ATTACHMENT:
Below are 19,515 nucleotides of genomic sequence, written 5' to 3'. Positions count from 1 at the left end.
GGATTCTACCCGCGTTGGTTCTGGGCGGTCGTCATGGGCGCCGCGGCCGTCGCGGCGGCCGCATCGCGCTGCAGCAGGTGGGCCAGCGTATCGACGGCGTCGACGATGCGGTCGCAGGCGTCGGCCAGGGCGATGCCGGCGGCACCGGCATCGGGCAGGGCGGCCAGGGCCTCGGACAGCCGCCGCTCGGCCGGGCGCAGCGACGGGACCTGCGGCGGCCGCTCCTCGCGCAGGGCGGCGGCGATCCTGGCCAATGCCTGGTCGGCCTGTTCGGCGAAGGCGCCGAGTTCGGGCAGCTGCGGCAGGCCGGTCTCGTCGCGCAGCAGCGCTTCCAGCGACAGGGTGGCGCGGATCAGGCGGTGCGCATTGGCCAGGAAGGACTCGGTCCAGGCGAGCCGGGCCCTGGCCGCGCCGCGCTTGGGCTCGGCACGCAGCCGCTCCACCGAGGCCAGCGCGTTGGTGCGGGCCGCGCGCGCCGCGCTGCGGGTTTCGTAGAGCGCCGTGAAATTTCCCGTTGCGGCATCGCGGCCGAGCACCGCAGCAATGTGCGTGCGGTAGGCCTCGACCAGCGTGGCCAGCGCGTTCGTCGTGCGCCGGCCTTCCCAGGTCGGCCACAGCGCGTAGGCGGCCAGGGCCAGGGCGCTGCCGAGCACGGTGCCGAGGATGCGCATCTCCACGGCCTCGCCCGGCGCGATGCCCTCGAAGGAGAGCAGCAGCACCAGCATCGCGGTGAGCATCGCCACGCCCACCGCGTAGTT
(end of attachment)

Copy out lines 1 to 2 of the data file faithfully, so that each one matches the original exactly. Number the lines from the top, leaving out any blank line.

Below are 19,515 nucleotides of genomic sequence, written 5' to 3'. Positions count from 1 at the left end.
GGATTCTACCCGCGTTGGTTCTGGGCGGTCGTCATGGGCGCCGCGGCCGTCGCGGCGGCCGCATCGCGCTGCAGCAGGTGGGCCAGCGTATCGACGGCGTCGACGATGCGGTCGCAGGCGTCGGCCAGGGCGATGCCGGCGGCACCGGCATCGGGCAGGGCGGCCAGGGCCTCGGACAGCCGCCGCTCGGCCGGGCGCAGCGACGGGACCTGCGGCGGCCGCTCCTCGCGCAGGGCGGCGGCGATCCTGGCCAATGCCTGGTCGGCCTGTTCGGCGAAGGCGCCGAGTTCGGGCAGCTGCGGCAGGCCGGTCTCGTCGCGCAGCAGCGCTTCCAGCGACAGGGTGGCGCGGATCAGGCGGTGCGCATTGGCCAGGAAGGACTCGGTCCAGGCGAGCCGGGCCCTGGCCGCGCCGCGCTTGGGCTCGGCACGCAGCCGCTCCACCGAGGCCAGCGCGTTGGTGCGGGCCGCGCGCGCCGCGCTGCGGGTTTCGTAGAGCGCCGTGAAATTTCCCGTTGCGGCATCGCGGCCGAGCACCGCAGCAATGTGCGTGCGGTAGGCCTCGACCAGCGTGGCCAGCGCGTTCGTCGTGCGCCGGCCTTCCCAGGTCGGCCACAGCGCGTAGGCGGCCAGGGCCAGGGCGCTGCCGAGCACGGTGCCGAGGATGCGCATCTCCACGGCCTCGCCCGGCGCGATGCCCTCGAAGGAGAGCAGCAGCACCAGCATCGCGGTGAGCATCGCCACGCCCACCGCGTAGTT